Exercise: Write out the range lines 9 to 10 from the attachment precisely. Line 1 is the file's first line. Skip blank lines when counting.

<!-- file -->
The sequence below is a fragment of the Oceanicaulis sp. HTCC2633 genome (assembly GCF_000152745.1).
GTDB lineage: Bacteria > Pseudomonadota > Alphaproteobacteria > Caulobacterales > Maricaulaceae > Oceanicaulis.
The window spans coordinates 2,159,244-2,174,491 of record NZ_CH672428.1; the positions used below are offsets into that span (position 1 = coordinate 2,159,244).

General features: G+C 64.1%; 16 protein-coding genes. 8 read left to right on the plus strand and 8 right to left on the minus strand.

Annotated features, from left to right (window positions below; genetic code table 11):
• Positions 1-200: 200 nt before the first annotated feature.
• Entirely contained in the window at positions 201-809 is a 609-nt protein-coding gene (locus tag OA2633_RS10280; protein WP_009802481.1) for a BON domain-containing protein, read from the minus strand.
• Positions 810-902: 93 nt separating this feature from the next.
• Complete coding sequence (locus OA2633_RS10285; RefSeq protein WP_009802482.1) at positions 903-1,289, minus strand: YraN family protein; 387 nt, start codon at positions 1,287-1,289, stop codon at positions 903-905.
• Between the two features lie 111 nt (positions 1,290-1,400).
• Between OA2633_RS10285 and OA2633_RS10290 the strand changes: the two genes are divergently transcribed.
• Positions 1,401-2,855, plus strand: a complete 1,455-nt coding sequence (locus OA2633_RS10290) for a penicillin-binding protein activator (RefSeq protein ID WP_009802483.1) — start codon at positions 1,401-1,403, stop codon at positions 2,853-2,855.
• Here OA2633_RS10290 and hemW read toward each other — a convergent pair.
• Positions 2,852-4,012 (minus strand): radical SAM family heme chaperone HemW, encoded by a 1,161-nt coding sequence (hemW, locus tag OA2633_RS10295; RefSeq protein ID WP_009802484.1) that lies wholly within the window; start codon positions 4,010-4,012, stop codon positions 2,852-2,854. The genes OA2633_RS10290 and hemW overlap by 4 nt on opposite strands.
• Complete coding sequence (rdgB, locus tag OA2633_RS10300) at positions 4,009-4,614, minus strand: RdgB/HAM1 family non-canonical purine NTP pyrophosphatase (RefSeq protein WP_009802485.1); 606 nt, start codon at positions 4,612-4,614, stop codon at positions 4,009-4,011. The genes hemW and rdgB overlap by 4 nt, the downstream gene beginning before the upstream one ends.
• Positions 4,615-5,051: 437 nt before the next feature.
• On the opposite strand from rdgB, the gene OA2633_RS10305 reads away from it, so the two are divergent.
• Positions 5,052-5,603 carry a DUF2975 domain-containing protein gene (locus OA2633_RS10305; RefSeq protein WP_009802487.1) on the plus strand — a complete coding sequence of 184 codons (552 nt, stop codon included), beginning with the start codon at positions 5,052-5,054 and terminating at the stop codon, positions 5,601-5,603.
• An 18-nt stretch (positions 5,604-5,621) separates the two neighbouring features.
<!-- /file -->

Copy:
• Complete coding sequence (locus OA2633_RS10285; RefSeq protein WP_009802482.1) at positions 903-1,289, minus strand: YraN family protein; 387 nt, start codon at positions 1,287-1,289, stop codon at positions 903-905.
• Between the two features lie 111 nt (positions 1,290-1,400).